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55mm End Grain Chopping Board / Butchers Block Exotic Hard woods

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Project by Panga Design posted 04-14-2011 03:09 PM 1421 views 2 times favorited 15 comments Add to Favorites Watch

This board has been carefully hand-crafted using reclaimed and locally sourced Ash, Beech and Sapele. It is made with waterproof, food safe glue and is a minimum of 55mm thick to provide strength and durability for everyday use. It is finished with a mixture of food grade mineral oil and natural beeswax to ensure the board is waterproof and safe to use in the kitchen.

(L)430 x (W)320 x (H)55mm

More info here:

http://www.pangadesign.com/Product-13873/Accessories/Chopping-Boards/55mm-End-Grain-Chopping-Board--Butchers-Block-Exotic-Hardwoods

Any comments welcome!

-- Al Carscadden, Panga Design, http://www.pangadesign.com info@pangadesign.com





15 comments so far

View blackcherry's profile

blackcherry

3186 posts in 2545 days


#1 posted 04-14-2011 03:44 PM

Hefty hefty hefty, should last a lifetimes. Thanks for posting BC

View WoodArtbyJR's profile

WoodArtbyJR

428 posts in 1687 days


#2 posted 04-14-2011 03:48 PM

Al, very nice, very nice indeed. Your photography skills (and equipment) are excellent. The close-up of the end of the board is wonderful. This is a LVDT at it’s finest. I love the finish (and finish products). This will be a great addition to any cooks/chefs kitchen. One comment though (if I don’t mention it Larry will). 2nd photo, counting from the right, #2 & #4 grains are mismatched. On your web site, is that euros or pounds?
Thank you for sharing and thank you for another pattern to try. You inspire me.

Jim

-- Jim Roberts, Port Orchard Washington

View Panga Design's profile

Panga Design

116 posts in 1500 days


#3 posted 04-14-2011 03:56 PM

Hi JR. Thanks for the brilliant comments! I’ve had to work very hard at the photography as I am a complete noob. Thanks for the grain mismatch info as I am learning all the time. This has been a hobby up until I lost my job as an Electrician last year. Your comments have proved that I am on the way to providing special items for the home that are unique and tactile.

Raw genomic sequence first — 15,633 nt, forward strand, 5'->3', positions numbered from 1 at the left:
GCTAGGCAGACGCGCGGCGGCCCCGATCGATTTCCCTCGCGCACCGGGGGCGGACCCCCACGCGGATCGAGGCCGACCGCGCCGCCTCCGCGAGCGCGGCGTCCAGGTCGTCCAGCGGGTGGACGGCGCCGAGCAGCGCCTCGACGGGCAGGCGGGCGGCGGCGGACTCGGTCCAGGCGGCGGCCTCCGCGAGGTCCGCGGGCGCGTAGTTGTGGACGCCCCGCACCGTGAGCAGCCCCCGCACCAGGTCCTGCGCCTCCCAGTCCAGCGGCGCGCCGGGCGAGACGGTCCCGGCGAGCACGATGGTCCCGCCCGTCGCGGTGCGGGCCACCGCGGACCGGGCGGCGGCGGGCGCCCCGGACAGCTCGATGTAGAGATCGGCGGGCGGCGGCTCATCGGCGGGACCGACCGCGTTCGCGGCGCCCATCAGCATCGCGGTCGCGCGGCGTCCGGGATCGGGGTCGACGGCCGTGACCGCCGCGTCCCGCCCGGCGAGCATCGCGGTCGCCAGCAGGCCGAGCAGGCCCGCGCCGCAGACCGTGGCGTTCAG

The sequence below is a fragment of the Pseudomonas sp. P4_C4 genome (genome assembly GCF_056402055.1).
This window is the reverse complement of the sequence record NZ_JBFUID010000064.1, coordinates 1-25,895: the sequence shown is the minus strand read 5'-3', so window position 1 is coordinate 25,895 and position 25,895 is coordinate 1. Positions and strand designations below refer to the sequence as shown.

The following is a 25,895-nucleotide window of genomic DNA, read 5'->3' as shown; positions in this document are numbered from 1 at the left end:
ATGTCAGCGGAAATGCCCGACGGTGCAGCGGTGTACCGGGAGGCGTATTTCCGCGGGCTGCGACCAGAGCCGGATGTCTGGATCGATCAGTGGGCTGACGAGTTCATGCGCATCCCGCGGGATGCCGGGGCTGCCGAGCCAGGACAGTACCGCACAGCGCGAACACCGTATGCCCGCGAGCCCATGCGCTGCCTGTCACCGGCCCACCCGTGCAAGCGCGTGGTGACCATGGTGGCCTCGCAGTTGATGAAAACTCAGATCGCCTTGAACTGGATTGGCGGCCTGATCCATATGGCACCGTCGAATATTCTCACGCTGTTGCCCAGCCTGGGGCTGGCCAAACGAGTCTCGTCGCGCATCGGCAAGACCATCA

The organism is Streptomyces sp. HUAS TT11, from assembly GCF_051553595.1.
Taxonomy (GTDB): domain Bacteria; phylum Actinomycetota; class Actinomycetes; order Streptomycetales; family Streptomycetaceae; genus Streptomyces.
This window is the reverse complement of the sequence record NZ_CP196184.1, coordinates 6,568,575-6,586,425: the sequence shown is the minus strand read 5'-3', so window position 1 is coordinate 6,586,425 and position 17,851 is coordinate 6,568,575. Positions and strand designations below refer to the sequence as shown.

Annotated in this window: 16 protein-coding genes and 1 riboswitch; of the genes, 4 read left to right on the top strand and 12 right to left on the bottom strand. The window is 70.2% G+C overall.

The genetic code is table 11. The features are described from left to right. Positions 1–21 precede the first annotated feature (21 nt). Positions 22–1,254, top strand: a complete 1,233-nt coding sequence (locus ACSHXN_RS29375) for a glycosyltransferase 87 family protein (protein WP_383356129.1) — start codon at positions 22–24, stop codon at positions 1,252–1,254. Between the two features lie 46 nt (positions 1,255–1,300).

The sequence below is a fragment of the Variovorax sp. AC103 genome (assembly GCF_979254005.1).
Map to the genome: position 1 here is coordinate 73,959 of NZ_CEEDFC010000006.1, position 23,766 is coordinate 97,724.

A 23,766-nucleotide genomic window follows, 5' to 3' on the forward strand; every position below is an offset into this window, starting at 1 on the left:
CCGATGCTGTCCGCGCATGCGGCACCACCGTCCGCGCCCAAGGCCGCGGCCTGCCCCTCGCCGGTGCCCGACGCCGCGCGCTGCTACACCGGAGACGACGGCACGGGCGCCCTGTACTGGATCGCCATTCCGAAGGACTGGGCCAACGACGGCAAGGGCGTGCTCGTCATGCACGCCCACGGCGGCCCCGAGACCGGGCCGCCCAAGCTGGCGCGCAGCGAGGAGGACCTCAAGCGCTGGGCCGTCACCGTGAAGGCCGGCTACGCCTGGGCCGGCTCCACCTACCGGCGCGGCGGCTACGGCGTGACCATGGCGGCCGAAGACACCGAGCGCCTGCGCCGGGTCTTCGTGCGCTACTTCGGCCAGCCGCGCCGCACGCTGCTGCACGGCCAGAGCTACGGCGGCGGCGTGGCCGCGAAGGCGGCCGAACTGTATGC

Yes the price is in GBP. Our motto is “If you want a piece made in China produced at a million a day, go buy it from John Lewis at £40. If you want hand crafted, Made in the UK, unique and contemporary that will last a lifetime and are willing to pay that little bit extra…....come buy at Panga Design!”

-- Al Carscadden, Panga Design, http://www.pangadesign.com info@pangadesign.com

View Panga Design's profile

Panga Design

116 posts in 1500 days


#4 posted 04-14-2011 03:58 PM

Thanks BC. This one sold just 2 days after putting on website! Yes a lifetime they will last and hopefully generate a few conversations in that time too!

-- Al Carscadden, Panga Design, http://www.pangadesign.com info@pangadesign.com

View WoodArtbyJR's profile

WoodArtbyJR

428 posts in 1687 days


#5 posted 04-14-2011 04:28 PM

Since you say you’re new to the LVDT game (your product makes you look like an OLD PRO), take a look at the following LJs as they are masters at the craft and have some wonerful designs. McLeanVA, degoose, JL7, SPalm, Dusty56, Closetguy, robert triplet, MrEd (Ed hasn’t posted much but I have been to his shop and have seen his work), HawkDriver (newbe but proving he has the stuff), blackcherry and arudson just to name a few. Now, to make it official (membership into the cutting board club), what does LVDT stand for? Answer that and I will be able to share the secret hand shake with you:-) LOL

-- Jim Roberts, Port Orchard Washington

View Panga Design's profile

Panga Design

116 posts in 1500 days


#6 posted 04-14-2011 04:44 PM

Legless Vegetable Death Tables!!!! I’ve been hunting around!

-- Al Carscadden, Panga Design, http://www.pangadesign.com info@pangadesign.com

View Moose82's profile

Moose82

83 posts in 1393 days


#7 posted 04-14-2011 05:17 PM

Very nice. I have been having a hard time getting my boards to lay flat (rock). Any advise?

View WoodArtbyJR's profile

WoodArtbyJR

428 posts in 1687 days


#8 posted 04-14-2011 05:46 PM

Al, next time I’m in the UK I will show you the hand shake:-) Sorry though, I don’t know what the reference to “John Lewis” is. I was just asking so I could do the conversion to USD. You want to answer Moose82’s question or should I?
Thank you for the friendly banter.

Jim

-- Jim Roberts, Port Orchard Washington

View Panga Design's profile

Panga Design

116 posts in 1500 days


#9 posted 04-14-2011 06:32 PM